Team meetings can be a valuable tool, but to conduct a productive meeting, you need a plan. If you are the team leader, you will play the largest role in determining how effective team meetings are. Follow the tips in this article to make your meeting engaging and productive for all team members.
What is a team meeting?
A team meeting is an opportunity for team members to brainstorm, share updates, solve problems and provide feedback to each other. Some team meetings include all the employees in a department, like the sales team or the marketing department, while others focus on a specific project and everyone working on it. The meeting will be led by whoever is responsible for managing the team, such as the department head or project manager.
The logistics of a team meeting will vary depending on the needs of the team. For instance, meetings may be held daily, weekly or at other intervals. They could be held in an on-site conference room or conducted remotely via online video calls. Regardless of the specifics, an effective team meeting requires planning and active participation from all team members.
How to lead an effective team meeting
Follow these steps to conduct an effective team meeting:
1. First, evaluate past meetings
If your team has already met, ask yourself what worked at past meetings and what didn’t. Consider things like how engaged the team members were, whether the meeting was productive and how much you were able to discuss.
If this is your team’s first meeting, think about other meetings you have attended in the past. Which aspects of those meetings do you want to replicate, and which do you want to improve on?
2. Second, choose a date, time and place
Finalize the logistics of your meeting. Decide when, where and how it will take place. For example, you might choose to conduct it remotely via a conference call, or you may be able to schedule an in-person meeting. For daily meetings, consider whether the beginning or end of the day will work best for your team. For weekly meetings, pick a day that works for everyone.
3. Third, develop and distribute an agenda
A meeting agenda is pivotal. Part of the agenda can and should be fixed. For instance, you may want to start every meeting by checking in with members. Other parts will vary as your team encounters new challenges or progressing through the project. Make sure you distribute the agenda ahead of time so that members have an opportunity to suggest additions.
4. Fourth, set rules and stick to them
Take the time to discuss the rules for your meetings, then make sure you follow them. If you schedule a one-hour meeting, make sure it’s done within an hour. Consider setting rules regarding cell phones, punctuality, confidentiality and discussion. Let members know they can and should hold the team accountable for following the rules.
5. Fifth, allow members to contribute
In addition to whatever items make it onto your official agenda, leave room for an unstructured discussion at the end of the meeting. During this time, give everyone the opportunity to share their ideas. This shouldn’t be the only time that team members contribute, but it is a good opportunity for them to bring up anything that hasn’t already been addressed or voice new thoughts on past topics.
6. Sixth, keep things interesting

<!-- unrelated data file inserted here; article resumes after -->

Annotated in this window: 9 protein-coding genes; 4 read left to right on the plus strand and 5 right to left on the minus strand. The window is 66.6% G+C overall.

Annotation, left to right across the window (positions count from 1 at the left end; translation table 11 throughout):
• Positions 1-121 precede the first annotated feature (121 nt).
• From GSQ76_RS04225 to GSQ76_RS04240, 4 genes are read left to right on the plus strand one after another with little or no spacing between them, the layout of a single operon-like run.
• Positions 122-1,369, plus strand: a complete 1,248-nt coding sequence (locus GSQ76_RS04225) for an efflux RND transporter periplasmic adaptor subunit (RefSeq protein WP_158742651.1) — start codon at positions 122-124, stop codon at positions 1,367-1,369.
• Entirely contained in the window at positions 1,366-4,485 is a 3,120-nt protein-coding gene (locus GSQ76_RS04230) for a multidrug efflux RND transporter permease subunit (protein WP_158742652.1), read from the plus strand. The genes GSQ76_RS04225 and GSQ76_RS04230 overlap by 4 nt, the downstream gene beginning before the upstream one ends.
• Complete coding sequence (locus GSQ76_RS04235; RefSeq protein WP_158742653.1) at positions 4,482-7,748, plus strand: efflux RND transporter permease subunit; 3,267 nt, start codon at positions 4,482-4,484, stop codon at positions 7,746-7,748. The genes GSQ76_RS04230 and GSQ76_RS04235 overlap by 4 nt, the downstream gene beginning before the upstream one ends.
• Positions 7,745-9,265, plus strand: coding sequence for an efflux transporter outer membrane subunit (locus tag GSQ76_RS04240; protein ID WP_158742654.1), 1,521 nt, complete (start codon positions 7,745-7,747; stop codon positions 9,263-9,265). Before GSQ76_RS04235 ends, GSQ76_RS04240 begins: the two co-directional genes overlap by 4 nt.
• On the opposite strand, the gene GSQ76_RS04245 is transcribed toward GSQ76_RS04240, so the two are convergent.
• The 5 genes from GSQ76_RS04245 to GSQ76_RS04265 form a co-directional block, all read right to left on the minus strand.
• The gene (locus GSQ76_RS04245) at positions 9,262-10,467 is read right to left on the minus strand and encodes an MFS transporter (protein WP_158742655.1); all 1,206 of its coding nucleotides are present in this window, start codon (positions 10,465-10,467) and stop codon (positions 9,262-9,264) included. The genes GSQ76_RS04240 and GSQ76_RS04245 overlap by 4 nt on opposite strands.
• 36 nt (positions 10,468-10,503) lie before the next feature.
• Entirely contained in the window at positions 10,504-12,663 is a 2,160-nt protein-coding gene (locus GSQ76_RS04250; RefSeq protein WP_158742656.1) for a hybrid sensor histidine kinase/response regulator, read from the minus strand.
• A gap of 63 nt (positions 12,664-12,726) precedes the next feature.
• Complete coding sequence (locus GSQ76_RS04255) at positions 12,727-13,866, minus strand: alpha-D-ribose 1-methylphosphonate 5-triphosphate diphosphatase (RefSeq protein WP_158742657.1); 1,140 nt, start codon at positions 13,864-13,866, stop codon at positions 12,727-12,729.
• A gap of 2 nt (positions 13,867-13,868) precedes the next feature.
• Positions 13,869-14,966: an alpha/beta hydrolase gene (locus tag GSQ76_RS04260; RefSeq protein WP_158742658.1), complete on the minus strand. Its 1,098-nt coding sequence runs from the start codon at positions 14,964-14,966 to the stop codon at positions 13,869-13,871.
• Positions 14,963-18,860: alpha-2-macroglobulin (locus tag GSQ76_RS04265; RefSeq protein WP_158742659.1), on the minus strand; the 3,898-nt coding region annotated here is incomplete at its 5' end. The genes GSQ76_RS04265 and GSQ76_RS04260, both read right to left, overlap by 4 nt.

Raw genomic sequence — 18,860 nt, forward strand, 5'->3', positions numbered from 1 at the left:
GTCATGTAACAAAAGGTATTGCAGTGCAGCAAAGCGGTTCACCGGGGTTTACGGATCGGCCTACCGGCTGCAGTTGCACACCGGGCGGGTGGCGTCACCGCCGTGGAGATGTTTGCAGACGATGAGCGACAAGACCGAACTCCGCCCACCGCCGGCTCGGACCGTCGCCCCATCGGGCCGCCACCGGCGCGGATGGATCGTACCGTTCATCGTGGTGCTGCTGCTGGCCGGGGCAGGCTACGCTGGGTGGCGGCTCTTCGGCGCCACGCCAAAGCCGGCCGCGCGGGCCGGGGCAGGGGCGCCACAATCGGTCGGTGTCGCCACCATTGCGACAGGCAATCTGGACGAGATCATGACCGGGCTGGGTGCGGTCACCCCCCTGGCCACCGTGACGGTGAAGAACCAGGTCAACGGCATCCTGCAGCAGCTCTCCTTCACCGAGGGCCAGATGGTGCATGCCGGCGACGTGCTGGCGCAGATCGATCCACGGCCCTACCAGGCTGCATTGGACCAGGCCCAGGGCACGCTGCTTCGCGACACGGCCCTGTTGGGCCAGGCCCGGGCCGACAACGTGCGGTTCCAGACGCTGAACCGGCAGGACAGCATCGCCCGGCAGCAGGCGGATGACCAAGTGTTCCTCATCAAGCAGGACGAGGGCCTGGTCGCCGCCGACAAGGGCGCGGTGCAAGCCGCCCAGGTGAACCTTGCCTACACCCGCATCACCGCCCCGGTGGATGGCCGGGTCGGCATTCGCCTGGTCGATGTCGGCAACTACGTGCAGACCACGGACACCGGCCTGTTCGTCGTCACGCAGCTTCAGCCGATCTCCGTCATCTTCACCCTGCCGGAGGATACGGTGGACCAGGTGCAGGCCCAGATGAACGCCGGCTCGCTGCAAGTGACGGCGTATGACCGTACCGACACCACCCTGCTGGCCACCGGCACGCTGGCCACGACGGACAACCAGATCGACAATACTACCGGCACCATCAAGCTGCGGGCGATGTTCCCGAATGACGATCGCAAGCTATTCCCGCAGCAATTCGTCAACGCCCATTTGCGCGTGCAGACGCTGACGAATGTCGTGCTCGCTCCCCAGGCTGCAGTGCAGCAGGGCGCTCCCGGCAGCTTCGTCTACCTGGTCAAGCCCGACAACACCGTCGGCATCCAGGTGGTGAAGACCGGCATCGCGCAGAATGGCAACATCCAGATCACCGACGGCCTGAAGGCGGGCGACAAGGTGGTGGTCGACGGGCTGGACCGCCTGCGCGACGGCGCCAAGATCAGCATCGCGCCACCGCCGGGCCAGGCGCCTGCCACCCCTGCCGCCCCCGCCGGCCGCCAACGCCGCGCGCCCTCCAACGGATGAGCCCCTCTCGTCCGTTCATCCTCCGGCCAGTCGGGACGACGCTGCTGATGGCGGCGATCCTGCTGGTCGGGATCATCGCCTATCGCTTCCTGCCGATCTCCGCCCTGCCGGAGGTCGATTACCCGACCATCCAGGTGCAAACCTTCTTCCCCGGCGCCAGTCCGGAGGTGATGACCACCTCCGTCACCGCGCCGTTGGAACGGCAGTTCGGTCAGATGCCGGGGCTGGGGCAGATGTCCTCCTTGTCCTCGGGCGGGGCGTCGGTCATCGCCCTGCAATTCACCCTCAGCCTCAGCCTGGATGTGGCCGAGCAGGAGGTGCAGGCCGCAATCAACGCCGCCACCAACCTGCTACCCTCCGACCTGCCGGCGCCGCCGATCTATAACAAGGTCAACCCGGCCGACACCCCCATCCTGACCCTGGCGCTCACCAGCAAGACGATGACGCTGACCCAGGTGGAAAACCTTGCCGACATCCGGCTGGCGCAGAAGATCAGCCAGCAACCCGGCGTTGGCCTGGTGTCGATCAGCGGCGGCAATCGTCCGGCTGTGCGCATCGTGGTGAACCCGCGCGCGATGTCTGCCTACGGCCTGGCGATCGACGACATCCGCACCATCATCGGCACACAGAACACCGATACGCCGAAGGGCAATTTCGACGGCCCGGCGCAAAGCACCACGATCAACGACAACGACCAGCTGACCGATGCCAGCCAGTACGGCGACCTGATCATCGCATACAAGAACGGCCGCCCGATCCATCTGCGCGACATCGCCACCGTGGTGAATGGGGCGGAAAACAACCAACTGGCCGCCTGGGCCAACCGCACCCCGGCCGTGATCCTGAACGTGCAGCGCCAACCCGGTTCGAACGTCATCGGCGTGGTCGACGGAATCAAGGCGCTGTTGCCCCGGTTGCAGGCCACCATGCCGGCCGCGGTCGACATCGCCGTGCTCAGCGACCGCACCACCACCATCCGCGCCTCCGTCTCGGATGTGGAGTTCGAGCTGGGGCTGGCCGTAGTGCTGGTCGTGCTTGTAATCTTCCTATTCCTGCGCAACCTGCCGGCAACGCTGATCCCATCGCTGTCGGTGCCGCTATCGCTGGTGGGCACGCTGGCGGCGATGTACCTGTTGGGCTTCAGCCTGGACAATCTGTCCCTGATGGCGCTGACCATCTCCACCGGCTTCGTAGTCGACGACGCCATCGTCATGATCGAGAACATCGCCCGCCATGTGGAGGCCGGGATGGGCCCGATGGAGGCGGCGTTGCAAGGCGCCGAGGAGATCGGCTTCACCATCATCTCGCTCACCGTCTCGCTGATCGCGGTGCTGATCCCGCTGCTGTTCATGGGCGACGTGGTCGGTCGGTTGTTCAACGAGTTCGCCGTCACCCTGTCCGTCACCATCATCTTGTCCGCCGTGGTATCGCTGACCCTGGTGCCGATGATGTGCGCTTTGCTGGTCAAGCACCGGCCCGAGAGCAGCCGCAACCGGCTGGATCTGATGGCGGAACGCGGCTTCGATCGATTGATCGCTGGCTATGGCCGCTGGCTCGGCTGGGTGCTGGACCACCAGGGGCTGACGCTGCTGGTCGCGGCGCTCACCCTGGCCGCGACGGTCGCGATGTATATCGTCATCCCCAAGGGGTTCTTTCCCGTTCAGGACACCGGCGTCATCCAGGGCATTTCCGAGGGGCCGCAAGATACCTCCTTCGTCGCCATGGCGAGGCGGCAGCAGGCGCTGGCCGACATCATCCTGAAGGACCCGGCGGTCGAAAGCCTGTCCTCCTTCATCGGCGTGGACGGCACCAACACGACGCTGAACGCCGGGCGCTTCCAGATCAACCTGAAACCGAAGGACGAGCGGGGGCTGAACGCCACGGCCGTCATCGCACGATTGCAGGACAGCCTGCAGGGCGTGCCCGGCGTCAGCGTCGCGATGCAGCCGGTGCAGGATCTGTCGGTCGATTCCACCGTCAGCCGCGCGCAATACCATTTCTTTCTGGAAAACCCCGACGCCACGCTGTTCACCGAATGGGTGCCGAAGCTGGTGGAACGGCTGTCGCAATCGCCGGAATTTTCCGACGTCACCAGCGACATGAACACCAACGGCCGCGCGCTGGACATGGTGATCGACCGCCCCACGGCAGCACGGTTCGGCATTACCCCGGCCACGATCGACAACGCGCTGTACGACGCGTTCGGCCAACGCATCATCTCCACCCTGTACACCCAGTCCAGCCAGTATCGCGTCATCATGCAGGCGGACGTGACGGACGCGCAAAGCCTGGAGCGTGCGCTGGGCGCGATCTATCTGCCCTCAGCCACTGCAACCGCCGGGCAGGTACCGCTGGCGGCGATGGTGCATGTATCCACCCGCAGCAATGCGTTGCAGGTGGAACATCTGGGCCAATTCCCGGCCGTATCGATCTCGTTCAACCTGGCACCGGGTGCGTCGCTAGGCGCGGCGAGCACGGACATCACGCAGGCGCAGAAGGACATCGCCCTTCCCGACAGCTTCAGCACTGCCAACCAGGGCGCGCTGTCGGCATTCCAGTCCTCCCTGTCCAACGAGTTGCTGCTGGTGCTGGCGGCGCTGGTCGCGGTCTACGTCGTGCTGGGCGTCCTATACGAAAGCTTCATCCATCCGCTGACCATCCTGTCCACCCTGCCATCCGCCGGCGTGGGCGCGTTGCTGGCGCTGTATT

Look for ways to change up the format and content of your meetings. A little variety can help keep members engaged. For instance, you could bring in a guest speaker once a month or let members take turns leading the discussion. You could change up the location, host a holiday party, bring snacks, do a team-building activity or watch a video that ties into your meeting agenda.
7. Last, follow up and ask for feedback
After the meeting, send out a summary of what was discussed. Be sure to include any decisions that were reached, responsibilities that were assigned or follow-up actions that need to be taken before the next meeting. Take this opportunity to ask team members for feedback, too. Look for ways to improve the experience for everyone and increase the effectiveness of meetings.
Tips for participating in a team meeting
Here are a few tips that can improve the effectiveness of a team meeting:
Arrive on time. Not only does arriving on time keep you looking professional, but it also helps you ensure you don’t miss any important discussions.
Employ active listening. During a team meeting, nonverbal active listening skills are key. Examples include eye contact, nodding and smiling. When others are talking, show respect by avoiding unnecessary movement. Refrain from sighs, pen tapping, doodling and checking your phone.
Take notes. If you think of something you need to say while someone else is talking, jot down a quick reminder. That way you can keep listening and avoid interrupting without forgetting something important. You may also want to write down any decisions made, any tasks you are assigned and follow-up actions you need to take.
Be clear, concise and courteous. When it is your turn to speak, be as clear and concise as possible. This will help hold others’ attention, reduce the chance of misunderstandings and keep the meeting on schedule. Be courteous and professional, mimicking the tone you would use in a business memo or office email.
Add your perspective. Whether you agree or disagree with someone else in the meeting, don’t be afraid to speak up and share your opinion. To make sound decisions, your team needs the information and perspective that each participant can bring.
Between instant messaging, email and the myriad apps and software designed to facilitate team collaboration and task management, it’s easy to assume that regular team meetings are no longer needed. However, team meetings are still a valuable tool when done properly.